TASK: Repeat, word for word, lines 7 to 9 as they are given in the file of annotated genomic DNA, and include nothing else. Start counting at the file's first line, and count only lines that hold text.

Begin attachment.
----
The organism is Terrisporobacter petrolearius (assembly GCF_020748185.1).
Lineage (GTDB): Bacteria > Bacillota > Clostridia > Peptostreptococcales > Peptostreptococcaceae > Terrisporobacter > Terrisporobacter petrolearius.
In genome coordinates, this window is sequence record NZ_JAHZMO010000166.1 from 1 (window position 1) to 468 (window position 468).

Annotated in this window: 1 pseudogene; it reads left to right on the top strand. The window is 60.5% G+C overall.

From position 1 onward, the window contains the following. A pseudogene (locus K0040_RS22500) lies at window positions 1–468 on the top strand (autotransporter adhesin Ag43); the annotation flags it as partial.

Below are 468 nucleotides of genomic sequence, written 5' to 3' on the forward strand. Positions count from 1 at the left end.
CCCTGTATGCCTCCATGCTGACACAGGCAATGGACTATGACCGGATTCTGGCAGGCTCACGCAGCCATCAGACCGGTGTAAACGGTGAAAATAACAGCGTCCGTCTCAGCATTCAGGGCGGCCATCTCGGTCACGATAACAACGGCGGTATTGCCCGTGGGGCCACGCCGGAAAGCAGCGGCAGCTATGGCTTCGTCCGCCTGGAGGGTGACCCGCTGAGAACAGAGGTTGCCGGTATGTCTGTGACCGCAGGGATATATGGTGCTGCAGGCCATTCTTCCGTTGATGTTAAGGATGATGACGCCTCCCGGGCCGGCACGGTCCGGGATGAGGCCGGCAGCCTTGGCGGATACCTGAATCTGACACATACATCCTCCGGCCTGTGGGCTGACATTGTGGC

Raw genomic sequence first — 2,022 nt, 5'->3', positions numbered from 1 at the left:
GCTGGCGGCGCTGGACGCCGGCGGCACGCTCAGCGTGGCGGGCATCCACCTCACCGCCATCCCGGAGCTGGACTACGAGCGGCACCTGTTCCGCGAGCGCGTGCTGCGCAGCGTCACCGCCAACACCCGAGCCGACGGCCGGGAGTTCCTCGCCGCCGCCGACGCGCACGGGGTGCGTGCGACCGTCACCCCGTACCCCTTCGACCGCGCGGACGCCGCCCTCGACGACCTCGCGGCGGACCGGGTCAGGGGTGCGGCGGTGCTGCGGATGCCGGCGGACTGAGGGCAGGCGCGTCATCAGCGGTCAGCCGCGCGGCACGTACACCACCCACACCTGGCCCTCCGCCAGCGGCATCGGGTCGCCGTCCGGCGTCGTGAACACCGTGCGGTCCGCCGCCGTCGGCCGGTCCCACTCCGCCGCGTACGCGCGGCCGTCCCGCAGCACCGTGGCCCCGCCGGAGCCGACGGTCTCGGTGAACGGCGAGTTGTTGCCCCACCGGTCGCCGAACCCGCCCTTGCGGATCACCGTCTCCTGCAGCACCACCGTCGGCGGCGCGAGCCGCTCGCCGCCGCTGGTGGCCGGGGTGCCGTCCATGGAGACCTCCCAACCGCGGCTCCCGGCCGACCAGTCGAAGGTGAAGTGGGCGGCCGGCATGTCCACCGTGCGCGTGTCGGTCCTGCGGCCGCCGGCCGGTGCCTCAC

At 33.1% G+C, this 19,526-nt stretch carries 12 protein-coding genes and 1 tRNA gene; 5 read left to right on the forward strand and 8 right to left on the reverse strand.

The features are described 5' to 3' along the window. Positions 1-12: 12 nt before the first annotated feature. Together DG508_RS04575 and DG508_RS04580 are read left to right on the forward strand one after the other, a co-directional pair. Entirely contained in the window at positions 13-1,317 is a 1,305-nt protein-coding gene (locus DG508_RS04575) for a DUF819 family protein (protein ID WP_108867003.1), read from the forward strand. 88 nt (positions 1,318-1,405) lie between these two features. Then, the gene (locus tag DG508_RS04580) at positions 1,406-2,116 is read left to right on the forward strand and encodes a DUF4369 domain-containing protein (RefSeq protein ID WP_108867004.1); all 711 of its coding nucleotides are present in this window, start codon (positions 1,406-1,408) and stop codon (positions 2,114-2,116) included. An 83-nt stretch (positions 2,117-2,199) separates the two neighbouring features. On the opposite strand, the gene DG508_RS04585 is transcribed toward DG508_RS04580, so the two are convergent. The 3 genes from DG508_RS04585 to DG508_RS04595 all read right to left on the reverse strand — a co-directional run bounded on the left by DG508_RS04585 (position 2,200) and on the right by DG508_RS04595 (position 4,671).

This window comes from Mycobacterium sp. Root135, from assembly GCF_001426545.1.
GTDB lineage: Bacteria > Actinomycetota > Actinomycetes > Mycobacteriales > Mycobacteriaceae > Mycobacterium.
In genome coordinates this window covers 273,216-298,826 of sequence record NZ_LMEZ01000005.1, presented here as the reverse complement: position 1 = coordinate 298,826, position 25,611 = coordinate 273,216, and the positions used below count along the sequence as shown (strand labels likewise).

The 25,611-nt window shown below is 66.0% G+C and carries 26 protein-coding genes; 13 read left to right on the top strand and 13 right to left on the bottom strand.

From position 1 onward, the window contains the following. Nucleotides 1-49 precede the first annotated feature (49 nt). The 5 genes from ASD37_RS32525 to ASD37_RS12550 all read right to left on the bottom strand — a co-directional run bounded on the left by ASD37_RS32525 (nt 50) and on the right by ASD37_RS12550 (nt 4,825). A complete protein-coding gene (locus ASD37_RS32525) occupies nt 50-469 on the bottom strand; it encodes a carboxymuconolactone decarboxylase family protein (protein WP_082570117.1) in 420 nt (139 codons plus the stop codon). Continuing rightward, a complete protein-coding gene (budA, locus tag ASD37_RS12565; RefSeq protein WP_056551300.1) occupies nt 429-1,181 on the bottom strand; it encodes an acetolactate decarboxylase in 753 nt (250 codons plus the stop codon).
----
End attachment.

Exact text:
CCCTGTATGCCTCCATGCTGACACAGGCAATGGACTATGACCGGATTCTGGCAGGCTCACGCAGCCATCAGACCGGTGTAAACGGTGAAAATAACAGCGTCCGTCTCAGCATTCAGGGCGGCCATCTCGGTCACGATAACAACGGCGGTATTGCCCGTGGGGCCACGCCGGAAAGCAGCGGCAGCTATGGCTTCGTCCGCCTGGAGGGTGACCCGCTGAGAACAGAGGTTGCCGGTATGTCTGTGACCGCAGGGATATATGGTGCTGCAGGCCATTCTTCCGTTGATGTTAAGGATGATGACGCCTCCCGGGCCGGCACGGTCCGGGATGAGGCCGGCAGCCTTGGCGGATACCTGAATCTGACACATACATCCTCCGGCCTGTGGGCTGACATTGTGGC

Raw genomic sequence first — 2,022 nt, 5'->3', positions numbered from 1 at the left:
GCTGGCGGCGCTGGACGCCGGCGGCACGCTCAGCGTGGCGGGCATCCACCTCACCGCCATCCCGGAGCTGGACTACGAGCGGCACCTGTTCCGCGAGCGCGTGCTGCGCAGCGTCACCGCCAACACCCGAGCCGACGGCCGGGAGTTCCTCGCCGCCGCCGACGCGCACGGGGTGCGTGCGACCGTCACCCCGTACCCCTTCGACCGCGCGGACGCCGCCCTCGACGACCTCGCGGCGGACCGGGTCAGGGGTGCGGCGGTGCTGCGGATGCCGGCGGACTGAGGGCAGGCGCGTCATCAGCGGTCAGCCGCGCGGCACGTACACCACCCACACCTGGCCCTCCGCCAGCGGCATCGGGTCGCCGTCCGGCGTCGTGAACACCGTGCGGTCCGCCGCCGTCGGCCGGTCCCACTCCGCCGCGTACGCGCGGCCGTCCCGCAGCACCGTGGCCCCGCCGGAGCCGACGGTCTCGGTGAACGGCGAGTTGTTGCCCCACCGGTCGCCGAACCCGCCCTTGCGGATCACCGTCTCCTGCAGCACCACCGTCGGCGGCGCGAGCCGCTCGCCGCCGCTGGTGGCCGGGGTGCCGTCCATGGAGACCTCCCAACCGCGGCTCCCGGCCGACCAGTCGAAGGTGAAGTGGGCGGCCGGCATGTCCACCGTGCGCGTGTCGGTCCTGCGGCCGCCGGCCGGTGCCTCAC